10 January 2019

End of life for free Flickr users

As of this week, the deadline for Flickr free users to upgrade to Pro has passed. As announced a couple of months ago, beginning with February the company will start deleting photos to keep free accounts under their arbitrary limit of 1000. In the meantime I have downloaded the few albums for which I didn’t have any local copies, mostly pics from the old days of Yahoo! Photos, and deleted a couple of albums containing hundreds of photos - and in the process ventured into forgotten areas of the Flickr interface that haven’t been updated for years. It’s beyond me how people imagine SmugMug will be able to modernize all this legacy code and make Flickr competitive again. At this point it would probably be easier to just start over.

Flickr free users delete notice on site

I haven’t been following the company closely, but a couple of things stood out lately, giving small hints about their real intentions and future plans, at least in my opinion.

Exhibit A: every year, Flickr hosts a contest for Your Best Shot of the Year, and 2018 wasn’t an exception. But this time around the prizes were different, including a subscription to SmugMug Pro. That’s right: you participate in a Flickr competition, but the prize doesn’t involve Flickr at all! It’s like getting an award on Instagram, with the prize being an ad-free Facebook for the next year – who cares you may not be using Facebook at all! In my book, this is a thinly veiled attempt to encourage Flickr users to switch to SmugMug, eventually to merge the two under the SmugMug brand – something the original announcement specifically said they won’t do.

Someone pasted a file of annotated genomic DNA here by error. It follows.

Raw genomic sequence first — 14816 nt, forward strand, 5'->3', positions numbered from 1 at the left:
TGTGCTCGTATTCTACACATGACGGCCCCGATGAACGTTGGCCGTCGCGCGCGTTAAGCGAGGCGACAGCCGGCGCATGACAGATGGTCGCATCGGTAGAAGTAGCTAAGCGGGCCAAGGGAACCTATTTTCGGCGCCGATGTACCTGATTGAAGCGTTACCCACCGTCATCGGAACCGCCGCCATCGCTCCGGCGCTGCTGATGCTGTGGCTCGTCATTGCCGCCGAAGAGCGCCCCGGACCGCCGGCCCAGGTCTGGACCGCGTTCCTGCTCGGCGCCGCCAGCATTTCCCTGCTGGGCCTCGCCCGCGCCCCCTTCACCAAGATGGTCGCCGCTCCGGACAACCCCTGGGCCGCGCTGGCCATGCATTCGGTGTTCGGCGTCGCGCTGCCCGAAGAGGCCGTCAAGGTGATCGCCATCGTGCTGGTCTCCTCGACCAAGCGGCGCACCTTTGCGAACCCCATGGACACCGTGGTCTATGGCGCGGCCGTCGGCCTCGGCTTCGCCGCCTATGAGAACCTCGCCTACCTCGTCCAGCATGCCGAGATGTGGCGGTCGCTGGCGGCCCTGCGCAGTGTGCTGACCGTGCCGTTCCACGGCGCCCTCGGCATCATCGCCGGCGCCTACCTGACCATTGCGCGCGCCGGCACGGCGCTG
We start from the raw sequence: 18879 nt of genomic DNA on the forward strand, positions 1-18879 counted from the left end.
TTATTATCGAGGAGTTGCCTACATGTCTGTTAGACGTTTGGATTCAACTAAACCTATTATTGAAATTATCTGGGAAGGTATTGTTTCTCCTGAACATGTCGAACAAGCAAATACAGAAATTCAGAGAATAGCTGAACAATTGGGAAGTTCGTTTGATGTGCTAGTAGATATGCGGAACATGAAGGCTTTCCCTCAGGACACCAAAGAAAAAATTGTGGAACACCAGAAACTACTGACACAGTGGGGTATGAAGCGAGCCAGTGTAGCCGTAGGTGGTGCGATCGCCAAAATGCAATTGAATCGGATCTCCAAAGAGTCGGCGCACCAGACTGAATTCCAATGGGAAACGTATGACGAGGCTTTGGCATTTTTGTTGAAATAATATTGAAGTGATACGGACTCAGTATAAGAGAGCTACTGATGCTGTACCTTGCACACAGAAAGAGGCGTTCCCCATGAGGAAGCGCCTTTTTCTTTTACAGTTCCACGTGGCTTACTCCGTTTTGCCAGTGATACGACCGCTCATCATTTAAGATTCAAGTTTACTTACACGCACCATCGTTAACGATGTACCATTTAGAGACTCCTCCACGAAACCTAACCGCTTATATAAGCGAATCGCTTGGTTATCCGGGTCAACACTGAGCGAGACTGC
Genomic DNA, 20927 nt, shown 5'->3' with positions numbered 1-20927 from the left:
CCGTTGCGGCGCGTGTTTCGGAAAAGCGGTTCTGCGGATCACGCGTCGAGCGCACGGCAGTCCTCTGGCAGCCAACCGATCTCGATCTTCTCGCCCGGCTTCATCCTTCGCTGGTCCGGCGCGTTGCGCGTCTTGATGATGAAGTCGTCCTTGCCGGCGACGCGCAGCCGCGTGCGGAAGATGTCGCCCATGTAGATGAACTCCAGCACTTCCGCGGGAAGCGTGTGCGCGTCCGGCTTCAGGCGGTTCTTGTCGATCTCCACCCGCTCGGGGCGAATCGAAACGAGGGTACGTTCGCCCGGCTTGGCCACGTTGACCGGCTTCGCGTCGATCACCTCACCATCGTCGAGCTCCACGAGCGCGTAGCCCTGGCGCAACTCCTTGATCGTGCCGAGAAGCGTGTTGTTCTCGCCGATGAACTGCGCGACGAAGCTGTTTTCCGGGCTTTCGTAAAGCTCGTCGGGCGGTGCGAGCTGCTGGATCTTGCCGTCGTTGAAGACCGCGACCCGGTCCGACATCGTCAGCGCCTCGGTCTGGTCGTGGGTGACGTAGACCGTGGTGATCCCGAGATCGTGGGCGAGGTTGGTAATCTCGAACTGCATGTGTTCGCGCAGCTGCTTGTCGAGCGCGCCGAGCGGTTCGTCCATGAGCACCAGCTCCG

Exhibit B: since I’ve let my Pro subscription expire, I’ve received a couple of mails encouraging me to renew it. The latest in the series promotes Flickr Pro as a small price for safe photos storage, again contradicting earlier statements that the site should mainly be a standalone community of amateur and professional photographers, not a place for people to backup their photos and forget about them.

Flickr cost matters newsletter

The price comparison is misleading as well: Google Photos’ free tier offers unlimited storage for photos up to 16 megapixels, so more than enough to backup original quality files from current smartphones. Professional photographers who pay for Adobe’s Creative Cloud subscription have online storage included and can backup and sync original RAW files and edits to multiple devices, while Flickr doesn’t handle RAW files at all. With each change, the value of Flickr gets smaller and smaller compared to rival services, and I suspect the majority of users will start realizing this sooner or later. Personally, I never put photos in the original camera resolution on Flickr, instead I used to export 8MP jpeg copies to upload on the site, so I would be well within Google Photos’ limit and qualify for unlimited free storage.

Post a Comment